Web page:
~TDQ

                1. re: The Dairy Queen

                  Raichlen's book came out at the beginning of the burst of interest in latin/caribbean cooking that became Nuevo Latino. It could be a good summer choice.

          2. We're renting a house for a week in June in the Dordogne (yay!), and I'd really like to do some classic French cooking to take advantage of all the local produce.

            So I'm nominating BISTRO COOKING by Patricia Wells, which is an old favourite of mine. It's been out for ages and everything I've made from there has been delicious. I haven't used it in a while though.

            I'd also like to suggest ELIZABETH DAVID CLASSICS: MEDITERRANEAN FOOD, FRENCH COUNTRY FOOD AND SUMMER COOKING. We haven't done Elizabeth David yet, and this anthology is great value for money and contains some of her best work. She's a joy to read, and was a true revolutionary back in post-war Britain. but I haven't cooked from her much. I'd like to remedy that.
            http://www.amazon.com/Elizabeth-David...

            12 Replies
            1. re: greedygirl

              I will second the nomination for ELIZABETH DAVID CLASSICS. And anything else that could be called "summery."

              1. re: jmckee

                Third ELIZABETH DAVID, especially SUMMER COOKING or IS THERE A NUTMEG IN THE HOUSE, both of which I've recently acquired and am anxious to delve into.

                ~TDQ

              2. re: greedygirl

                I'd love to do ELIZABETH DAVID CLASSICS. I've cooked some from Mediterranean Food in the past months and have enjoyed everything. I have read the other two (separate volumes) and they are both lovely. I would imagine, also, that it should be easy to get 2nd hand copies of these.

                http://www.abebooks.com/servlet/Searc...

                1. re: MMRuth

                  A quick question: I have a three-in-one volume of Elizabeth David's Classics and wonder if all the "recipes" are included. I have, in fact, bookmarked several recipes I thought I could follow given her vague instructions.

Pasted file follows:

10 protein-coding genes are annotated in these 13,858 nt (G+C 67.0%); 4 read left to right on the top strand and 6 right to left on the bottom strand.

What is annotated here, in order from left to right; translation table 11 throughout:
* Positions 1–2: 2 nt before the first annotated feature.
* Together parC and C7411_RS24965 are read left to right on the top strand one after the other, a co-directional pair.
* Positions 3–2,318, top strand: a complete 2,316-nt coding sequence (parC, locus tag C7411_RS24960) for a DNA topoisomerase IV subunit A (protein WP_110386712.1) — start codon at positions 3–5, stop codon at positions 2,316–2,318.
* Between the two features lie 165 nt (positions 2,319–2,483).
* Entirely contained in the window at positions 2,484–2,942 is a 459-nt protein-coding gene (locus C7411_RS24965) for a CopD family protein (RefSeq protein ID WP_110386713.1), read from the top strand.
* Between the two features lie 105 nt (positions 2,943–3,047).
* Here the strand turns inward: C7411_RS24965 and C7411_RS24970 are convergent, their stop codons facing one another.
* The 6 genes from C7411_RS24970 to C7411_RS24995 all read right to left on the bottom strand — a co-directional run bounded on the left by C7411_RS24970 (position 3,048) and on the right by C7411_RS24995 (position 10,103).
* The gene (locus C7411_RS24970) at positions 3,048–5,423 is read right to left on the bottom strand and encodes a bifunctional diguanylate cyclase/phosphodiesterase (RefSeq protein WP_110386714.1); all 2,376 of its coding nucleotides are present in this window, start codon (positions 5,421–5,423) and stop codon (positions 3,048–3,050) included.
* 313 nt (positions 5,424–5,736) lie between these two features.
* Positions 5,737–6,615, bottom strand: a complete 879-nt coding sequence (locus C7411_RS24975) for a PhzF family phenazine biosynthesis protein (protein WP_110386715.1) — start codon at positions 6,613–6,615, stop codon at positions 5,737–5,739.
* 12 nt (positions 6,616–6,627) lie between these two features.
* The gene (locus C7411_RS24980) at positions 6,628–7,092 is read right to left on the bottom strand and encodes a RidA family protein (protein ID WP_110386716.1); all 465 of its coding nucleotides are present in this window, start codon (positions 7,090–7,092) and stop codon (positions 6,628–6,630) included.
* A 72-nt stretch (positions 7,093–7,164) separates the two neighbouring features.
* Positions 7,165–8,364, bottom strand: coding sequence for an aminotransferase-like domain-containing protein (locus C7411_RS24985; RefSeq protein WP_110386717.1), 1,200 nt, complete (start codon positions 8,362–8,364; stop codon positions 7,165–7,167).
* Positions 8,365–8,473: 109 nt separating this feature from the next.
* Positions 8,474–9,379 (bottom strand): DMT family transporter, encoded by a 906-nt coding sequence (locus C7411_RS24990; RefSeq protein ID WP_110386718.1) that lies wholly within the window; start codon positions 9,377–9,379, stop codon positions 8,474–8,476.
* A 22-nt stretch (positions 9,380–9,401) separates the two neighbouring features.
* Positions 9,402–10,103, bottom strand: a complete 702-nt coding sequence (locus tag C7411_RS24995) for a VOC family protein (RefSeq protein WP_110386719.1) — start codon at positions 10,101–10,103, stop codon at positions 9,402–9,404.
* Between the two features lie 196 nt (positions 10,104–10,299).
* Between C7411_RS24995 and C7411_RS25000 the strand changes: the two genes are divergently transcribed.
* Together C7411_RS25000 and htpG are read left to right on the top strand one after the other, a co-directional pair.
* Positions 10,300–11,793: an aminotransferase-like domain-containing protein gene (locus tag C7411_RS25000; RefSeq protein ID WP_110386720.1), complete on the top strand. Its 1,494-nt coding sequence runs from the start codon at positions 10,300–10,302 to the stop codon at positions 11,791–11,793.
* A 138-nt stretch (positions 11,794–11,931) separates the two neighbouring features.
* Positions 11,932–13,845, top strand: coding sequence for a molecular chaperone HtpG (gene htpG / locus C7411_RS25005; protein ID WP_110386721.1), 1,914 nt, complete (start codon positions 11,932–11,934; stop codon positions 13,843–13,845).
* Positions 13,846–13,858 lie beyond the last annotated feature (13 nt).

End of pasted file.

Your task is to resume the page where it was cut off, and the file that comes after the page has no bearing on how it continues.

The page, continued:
1. re: Gio

                    Ha! thats the same volume I have.

                    1. re: jen kalb

                      I bought it for a song at Jessica's last year and haven't coooked anything from it yet. But I think her descriptions of the ingredients and finished dishs are enough to go on considering all the cooking I/we've done through the years.
                      At least I hope so. We shall see.....

                    2. re: Gio

                      That's the one I'm talking about, and which is on the link (there's been more than one edition I thihk). She doesn't give detailed instructions, it's true, but I think we can all deal with that.

                      1. re: greedygirl

                        I must have been sleep reading when I originally read your post gg. ok then,
                        I'll nominate ELIZABETH DAVID CLASSICS.... It will be an adventure in cooking month.

                        This is the copy I have:
                        http://www.ecookbooks.com/p-13305-eli...

                        1. re: Gio

                          ELIZABETH DAVID

                          And I promise, I'll actually cook something for once:)

                          Thanks for the link Gio, David has been on my used bookstore "to buy" list forever, but at $14 for three books, I think I'll just buy new, woohoo.

                        2. re: greedygirl

                          Yes, regarding the instructions - I have found that cooking from her books has actually given me more confidence as a cook. I have to make certain judgement calls, and that requires me to call on my previous experiences as a cook. For example, I made a receipe for bacalao/salted cod fish, and while she has amounts for all the other ingredients, there weren't amounts, if I recall correctly, for the fish. But I made a decision and it worked out well.

                    3. re: greedygirl

                      I too would be very excited to cook together from ELIZABETH DAVID CLASSICS: MEDITERRANEAN FOOD, FRENCH COUNTRY FOOD AND SUMMER COOKING.
                      She was way ahead of her time, and I have only read some of her, and not yet cooked. (And she was an inspiring force for Alice Waters who I love, and others do not)

                      It would be interesting to have as COTM since her directions and measurements are guides more than detailed (eg teacup of flour) so it would be great to have 'hounds by my side.

                      1. re: NYchowcook